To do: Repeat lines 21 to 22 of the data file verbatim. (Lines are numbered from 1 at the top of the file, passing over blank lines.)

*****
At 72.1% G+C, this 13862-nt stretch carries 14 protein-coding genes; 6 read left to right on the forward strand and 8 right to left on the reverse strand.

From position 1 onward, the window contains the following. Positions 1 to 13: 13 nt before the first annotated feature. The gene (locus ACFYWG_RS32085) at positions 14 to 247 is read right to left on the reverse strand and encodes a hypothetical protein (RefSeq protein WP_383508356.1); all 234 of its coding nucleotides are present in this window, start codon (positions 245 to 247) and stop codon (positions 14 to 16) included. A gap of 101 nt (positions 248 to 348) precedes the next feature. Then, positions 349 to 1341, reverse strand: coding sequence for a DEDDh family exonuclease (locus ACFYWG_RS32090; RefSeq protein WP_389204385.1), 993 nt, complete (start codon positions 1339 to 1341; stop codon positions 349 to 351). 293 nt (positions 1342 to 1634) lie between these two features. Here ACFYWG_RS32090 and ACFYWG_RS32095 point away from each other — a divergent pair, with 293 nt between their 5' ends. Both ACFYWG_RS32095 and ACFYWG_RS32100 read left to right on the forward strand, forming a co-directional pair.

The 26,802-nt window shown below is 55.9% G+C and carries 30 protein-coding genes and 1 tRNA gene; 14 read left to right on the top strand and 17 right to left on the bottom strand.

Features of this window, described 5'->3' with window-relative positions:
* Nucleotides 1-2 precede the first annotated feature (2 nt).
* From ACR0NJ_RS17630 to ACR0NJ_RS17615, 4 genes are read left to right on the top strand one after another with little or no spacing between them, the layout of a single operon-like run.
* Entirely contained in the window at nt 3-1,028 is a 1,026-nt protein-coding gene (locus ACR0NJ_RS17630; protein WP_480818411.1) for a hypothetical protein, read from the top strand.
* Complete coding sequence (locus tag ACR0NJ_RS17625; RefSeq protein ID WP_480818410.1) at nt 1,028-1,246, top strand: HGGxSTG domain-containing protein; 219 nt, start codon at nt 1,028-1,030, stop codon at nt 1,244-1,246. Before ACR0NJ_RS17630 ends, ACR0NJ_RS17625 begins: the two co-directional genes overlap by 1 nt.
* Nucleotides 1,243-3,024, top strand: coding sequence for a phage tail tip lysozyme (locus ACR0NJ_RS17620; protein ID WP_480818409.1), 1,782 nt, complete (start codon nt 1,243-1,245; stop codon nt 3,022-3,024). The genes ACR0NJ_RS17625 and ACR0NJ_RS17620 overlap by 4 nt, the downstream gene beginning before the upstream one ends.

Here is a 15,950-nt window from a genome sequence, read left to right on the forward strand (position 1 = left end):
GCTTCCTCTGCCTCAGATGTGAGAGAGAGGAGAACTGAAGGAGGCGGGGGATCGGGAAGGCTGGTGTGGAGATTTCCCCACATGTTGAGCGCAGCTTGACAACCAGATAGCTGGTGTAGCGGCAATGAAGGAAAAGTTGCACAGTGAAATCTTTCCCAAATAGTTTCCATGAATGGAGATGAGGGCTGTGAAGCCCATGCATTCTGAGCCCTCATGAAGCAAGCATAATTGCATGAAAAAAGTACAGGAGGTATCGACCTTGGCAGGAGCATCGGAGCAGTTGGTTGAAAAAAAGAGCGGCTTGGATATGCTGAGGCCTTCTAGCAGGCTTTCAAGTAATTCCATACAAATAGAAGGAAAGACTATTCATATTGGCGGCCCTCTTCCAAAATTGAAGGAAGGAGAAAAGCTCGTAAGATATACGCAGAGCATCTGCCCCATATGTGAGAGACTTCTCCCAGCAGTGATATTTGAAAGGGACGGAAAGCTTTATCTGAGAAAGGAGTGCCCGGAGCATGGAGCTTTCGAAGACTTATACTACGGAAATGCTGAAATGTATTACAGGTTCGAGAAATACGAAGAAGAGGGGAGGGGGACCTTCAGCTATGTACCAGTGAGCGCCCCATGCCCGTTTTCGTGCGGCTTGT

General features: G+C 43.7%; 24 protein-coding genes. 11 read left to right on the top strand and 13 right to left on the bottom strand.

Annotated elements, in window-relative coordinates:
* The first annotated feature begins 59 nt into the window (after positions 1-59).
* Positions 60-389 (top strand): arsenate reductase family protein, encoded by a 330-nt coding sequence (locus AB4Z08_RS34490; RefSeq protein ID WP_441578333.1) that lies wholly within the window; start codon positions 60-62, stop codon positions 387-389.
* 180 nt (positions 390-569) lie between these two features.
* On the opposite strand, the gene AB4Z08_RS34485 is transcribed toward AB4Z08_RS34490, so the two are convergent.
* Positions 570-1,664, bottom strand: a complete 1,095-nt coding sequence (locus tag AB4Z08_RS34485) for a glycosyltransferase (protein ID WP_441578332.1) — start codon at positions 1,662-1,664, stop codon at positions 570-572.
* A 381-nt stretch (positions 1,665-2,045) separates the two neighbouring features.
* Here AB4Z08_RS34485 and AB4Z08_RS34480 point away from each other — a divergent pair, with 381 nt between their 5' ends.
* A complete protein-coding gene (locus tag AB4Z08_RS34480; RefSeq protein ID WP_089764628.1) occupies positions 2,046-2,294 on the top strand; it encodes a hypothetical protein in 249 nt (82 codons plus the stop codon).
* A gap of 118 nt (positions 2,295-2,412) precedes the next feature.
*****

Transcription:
* A complete protein-coding gene (locus tag AB4Z08_RS34480; RefSeq protein ID WP_089764628.1) occupies positions 2,046-2,294 on the top strand; it encodes a hypothetical protein in 249 nt (82 codons plus the stop codon).
* A gap of 118 nt (positions 2,295-2,412) precedes the next feature.